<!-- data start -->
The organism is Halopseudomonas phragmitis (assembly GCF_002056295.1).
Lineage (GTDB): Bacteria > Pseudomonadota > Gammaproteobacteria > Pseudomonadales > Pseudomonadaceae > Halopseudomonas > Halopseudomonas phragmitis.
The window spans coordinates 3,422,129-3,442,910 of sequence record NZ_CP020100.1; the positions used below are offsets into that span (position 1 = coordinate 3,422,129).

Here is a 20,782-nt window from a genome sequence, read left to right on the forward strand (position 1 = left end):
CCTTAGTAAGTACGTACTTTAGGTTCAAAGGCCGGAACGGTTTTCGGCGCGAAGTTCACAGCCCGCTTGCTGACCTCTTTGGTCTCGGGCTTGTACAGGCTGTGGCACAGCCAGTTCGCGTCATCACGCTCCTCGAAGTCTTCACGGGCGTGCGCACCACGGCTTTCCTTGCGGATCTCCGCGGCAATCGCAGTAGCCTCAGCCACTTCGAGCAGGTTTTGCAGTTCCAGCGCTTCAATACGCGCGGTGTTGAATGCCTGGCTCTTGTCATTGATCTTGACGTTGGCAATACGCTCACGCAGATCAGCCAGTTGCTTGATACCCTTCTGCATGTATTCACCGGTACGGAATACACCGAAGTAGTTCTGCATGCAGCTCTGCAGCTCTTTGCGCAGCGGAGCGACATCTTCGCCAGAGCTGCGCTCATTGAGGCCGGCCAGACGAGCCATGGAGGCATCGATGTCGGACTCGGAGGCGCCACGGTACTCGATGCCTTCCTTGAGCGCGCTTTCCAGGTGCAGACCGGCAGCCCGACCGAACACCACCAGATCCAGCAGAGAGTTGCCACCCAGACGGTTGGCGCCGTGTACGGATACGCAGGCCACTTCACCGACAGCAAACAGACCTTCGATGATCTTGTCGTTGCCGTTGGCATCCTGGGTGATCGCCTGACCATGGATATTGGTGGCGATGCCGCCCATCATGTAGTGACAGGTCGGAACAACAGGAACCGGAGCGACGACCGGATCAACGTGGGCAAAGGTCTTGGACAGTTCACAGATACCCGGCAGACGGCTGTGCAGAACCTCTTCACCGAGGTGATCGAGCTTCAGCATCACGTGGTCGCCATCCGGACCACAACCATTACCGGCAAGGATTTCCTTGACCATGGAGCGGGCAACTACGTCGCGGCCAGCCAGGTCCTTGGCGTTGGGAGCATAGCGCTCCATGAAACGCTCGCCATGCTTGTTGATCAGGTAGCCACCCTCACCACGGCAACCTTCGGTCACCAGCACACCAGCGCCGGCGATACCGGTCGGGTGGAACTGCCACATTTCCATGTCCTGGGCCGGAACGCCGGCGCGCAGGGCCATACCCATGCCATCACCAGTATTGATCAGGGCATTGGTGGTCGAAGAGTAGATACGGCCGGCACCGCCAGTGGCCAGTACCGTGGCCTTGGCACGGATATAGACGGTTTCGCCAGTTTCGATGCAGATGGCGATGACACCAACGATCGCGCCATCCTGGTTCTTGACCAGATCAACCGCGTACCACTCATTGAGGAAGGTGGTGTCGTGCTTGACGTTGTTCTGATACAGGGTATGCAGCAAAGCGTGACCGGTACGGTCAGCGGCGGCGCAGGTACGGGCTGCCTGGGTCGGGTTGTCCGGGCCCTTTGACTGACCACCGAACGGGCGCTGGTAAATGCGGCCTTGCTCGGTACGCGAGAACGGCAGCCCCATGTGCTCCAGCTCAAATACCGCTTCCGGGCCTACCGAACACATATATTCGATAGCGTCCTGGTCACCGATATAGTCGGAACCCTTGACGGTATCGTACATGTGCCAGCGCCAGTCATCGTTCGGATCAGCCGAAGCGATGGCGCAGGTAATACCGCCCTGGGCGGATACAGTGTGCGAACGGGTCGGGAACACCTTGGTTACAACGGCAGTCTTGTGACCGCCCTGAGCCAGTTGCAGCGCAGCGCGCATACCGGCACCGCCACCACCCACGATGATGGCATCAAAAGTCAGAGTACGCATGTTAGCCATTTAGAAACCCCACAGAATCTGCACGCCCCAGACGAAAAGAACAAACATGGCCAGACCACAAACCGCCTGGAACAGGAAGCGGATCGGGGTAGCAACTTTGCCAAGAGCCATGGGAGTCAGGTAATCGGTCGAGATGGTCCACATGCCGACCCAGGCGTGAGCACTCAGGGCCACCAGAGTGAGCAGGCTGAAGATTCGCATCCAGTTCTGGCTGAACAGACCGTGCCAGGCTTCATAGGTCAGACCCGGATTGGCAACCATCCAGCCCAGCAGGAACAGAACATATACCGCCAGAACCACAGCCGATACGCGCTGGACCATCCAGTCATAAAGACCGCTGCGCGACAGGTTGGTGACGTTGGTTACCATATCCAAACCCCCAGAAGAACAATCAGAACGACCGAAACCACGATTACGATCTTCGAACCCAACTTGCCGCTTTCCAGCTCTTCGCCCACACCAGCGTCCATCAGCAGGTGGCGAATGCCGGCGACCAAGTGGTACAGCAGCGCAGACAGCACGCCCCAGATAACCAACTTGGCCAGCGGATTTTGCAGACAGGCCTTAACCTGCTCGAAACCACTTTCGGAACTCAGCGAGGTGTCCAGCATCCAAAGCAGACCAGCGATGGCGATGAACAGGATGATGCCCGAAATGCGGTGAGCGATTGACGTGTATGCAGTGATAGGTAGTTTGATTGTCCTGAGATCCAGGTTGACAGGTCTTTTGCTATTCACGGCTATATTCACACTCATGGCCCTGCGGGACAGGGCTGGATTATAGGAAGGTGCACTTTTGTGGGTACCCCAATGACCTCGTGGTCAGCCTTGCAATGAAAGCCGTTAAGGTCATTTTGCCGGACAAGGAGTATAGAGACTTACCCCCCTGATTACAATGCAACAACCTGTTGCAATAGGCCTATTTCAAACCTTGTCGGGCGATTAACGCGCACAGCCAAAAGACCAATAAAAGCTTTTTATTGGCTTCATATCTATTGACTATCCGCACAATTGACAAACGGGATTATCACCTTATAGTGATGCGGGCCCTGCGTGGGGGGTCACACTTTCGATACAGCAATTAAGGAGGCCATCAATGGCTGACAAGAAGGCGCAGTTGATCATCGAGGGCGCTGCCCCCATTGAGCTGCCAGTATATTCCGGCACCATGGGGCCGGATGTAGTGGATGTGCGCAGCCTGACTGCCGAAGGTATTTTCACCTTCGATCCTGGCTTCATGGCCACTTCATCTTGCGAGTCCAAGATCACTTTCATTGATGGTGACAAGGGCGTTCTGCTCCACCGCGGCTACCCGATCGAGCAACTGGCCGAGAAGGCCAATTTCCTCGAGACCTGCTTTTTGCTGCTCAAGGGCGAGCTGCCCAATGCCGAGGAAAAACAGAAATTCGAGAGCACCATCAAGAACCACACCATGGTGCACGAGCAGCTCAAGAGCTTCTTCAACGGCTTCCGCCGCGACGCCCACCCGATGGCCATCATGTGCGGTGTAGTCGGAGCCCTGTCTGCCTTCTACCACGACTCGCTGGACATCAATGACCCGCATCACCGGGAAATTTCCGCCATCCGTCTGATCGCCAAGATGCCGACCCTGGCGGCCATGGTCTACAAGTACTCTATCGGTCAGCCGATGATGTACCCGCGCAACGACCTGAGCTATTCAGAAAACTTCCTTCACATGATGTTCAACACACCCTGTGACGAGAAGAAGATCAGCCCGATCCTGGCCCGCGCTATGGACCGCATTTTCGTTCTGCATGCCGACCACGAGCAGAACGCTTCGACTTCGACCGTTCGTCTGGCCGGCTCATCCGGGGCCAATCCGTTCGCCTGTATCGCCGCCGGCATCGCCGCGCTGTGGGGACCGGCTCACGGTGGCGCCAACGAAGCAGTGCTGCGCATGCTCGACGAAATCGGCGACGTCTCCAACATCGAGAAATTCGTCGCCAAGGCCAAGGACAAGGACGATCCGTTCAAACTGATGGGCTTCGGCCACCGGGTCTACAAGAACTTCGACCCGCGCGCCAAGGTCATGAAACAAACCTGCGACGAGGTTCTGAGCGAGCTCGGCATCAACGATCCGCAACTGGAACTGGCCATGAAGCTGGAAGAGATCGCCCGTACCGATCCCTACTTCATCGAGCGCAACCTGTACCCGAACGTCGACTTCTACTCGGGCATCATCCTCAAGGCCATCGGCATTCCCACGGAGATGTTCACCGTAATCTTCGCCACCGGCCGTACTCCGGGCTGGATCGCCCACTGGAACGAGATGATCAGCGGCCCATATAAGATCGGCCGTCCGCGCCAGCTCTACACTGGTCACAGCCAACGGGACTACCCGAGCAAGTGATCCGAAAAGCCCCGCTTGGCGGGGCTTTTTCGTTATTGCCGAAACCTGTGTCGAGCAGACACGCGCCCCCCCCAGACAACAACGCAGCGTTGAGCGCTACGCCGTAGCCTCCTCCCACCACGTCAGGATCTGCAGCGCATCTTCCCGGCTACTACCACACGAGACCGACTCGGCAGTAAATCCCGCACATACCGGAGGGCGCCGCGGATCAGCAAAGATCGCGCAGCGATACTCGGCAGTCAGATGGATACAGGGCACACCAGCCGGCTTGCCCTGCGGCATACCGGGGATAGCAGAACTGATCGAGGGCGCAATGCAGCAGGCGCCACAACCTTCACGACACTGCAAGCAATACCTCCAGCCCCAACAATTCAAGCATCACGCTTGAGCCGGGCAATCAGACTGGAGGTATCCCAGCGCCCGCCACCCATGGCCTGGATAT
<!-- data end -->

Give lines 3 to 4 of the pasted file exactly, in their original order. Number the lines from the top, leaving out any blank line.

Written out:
The window spans coordinates 3,422,129-3,442,910 of sequence record NZ_CP020100.1; the positions used below are offsets into that span (position 1 = coordinate 3,422,129).

Here is a 20,782-nt window from a genome sequence, read left to right on the forward strand (position 1 = left end):